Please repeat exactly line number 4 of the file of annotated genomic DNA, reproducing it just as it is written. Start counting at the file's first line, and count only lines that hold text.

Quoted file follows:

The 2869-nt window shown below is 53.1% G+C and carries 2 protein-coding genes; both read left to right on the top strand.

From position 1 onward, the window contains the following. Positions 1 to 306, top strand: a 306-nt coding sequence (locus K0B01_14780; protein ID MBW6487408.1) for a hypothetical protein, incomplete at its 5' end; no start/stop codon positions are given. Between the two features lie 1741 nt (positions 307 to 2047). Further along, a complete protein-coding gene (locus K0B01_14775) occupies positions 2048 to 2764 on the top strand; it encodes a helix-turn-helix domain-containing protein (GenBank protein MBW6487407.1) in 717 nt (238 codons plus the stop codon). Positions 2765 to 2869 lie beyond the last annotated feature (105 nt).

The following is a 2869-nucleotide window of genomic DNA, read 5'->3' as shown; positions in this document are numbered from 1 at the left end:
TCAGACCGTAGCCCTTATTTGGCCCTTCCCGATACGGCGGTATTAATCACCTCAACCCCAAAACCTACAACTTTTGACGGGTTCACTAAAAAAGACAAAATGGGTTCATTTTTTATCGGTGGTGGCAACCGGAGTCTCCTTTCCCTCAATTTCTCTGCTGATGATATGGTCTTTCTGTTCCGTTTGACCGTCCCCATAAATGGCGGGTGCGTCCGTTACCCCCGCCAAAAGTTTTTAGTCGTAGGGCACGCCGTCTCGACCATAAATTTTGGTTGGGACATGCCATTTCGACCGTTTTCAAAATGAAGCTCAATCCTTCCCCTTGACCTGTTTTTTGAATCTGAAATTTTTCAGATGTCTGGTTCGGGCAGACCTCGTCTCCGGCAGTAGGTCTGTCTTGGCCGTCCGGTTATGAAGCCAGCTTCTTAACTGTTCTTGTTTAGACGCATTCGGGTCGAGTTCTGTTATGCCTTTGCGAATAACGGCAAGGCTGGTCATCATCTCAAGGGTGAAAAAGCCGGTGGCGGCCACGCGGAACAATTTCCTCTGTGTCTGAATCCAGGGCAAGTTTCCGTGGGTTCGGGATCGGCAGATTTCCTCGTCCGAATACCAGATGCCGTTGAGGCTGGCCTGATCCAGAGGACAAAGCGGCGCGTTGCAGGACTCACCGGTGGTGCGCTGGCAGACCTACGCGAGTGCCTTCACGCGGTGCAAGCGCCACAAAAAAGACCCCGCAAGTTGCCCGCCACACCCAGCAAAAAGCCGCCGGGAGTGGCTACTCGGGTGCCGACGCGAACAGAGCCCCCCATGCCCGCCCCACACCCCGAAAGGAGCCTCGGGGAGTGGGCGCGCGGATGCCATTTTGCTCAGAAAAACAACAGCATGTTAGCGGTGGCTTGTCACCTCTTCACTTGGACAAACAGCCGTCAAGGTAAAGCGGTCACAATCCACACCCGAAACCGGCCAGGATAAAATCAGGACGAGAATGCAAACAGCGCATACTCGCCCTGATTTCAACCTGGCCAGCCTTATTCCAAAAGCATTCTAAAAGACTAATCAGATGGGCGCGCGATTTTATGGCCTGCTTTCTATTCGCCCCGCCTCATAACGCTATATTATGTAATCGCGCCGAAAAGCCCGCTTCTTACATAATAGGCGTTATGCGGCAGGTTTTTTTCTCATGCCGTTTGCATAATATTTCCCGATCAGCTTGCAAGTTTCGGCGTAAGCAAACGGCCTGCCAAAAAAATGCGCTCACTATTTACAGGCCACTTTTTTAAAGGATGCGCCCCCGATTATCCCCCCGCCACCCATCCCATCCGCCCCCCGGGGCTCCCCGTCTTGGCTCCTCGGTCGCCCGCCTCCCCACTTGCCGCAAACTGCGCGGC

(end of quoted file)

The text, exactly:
TCAGACCGTAGCCCTTATTTGGCCCTTCCCGATACGGCGGTATTAATCACCTCAACCCCAAAACCTACAACTTTTGACGGGTTCACTAAAAAAGACAAAATGGGTTCATTTTTTATCGGTGGTGGCAACCGGAGTCTCCTTTCCCTCAATTTCTCTGCTGATGATATGGTCTTTCTGTTCCGTTTGACCGTCCCCATAAATGGCGGGTGCGTCCGTTACCCCCGCCAAAAGTTTTTAGTCGTAGGGCACGCCGTCTCGACCATAAATTTTGGTTGGGACATGCCATTTCGACCGTTTTCAAAATGAAGCTCAATCCTTCCCCTTGACCTGTTTTTTGAATCTGAAATTTTTCAGATGTCTGGTTCGGGCAGACCTCGTCTCCGGCAGTAGGTCTGTCTTGGCCGTCCGGTTATGAAGCCAGCTTCTTAACTGTTCTTGTTTAGACGCATTCGGGTCGAGTTCTGTTATGCCTTTGCGAATAACGGCAAGGCTGGTCATCATCTCAAGGGTGAAAAAGCCGGTGGCGGCCACGCGGAACAATTTCCTCTGTGTCTGAATCCAGGGCAAGTTTCCGTGGGTTCGGGATCGGCAGATTTCCTCGTCCGAATACCAGATGCCGTTGAGGCTGGCCTGATCCAGAGGACAAAGCGGCGCGTTGCAGGACTCACCGGTGGTGCGCTGGCAGACCTACGCGAGTGCCTTCACGCGGTGCAAGCGCCACAAAAAAGACCCCGCAAGTTGCCCGCCACACCCAGCAAAAAGCCGCCGGGAGTGGCTACTCGGGTGCCGACGCGAACAGAGCCCCCCATGCCCGCCCCACACCCCGAAAGGAGCCTCGGGGAGTGGGCGCGCGGATGCCATTTTGCTCAGAAAAACAACAGCATGTTAGCGGTGGCTTGTCACCTCTTCACTTGGACAAACAGCCGTCAAGGTAAAGCGGTCACAATCCACACCCGAAACCGGCCAGGATAAAATCAGGACGAGAATGCAAACAGCGCATACTCGCCCTGATTTCAACCTGGCCAGCCTTATTCCAAAAGCATTCTAAAAGACTAATCAGATGGGCGCGCGATTTTATGGCCTGCTTTCTATTCGCCCCGCCTCATAACGCTATATTATGTAATCGCGCCGAAAAGCCCGCTTCTTACATAATAGGCGTTATGCGGCAGGTTTTTTTCTCATGCCGTTTGCATAATATTTCCCGATCAGCTTGCAAGTTTCGGCGTAAGCAAACGGCCTGCCAAAAAAATGCGCTCACTATTTACAGGCCACTTTTTTAAAGGATGCGCCCCCGATTATCCCCCCGCCACCCATCCCATCCGCCCCCCGGGGCTCCCCGTCTTGGCTCCTCGGTCGCCCGCCTCCCCACTTGCCGCAAACTGCGCGGC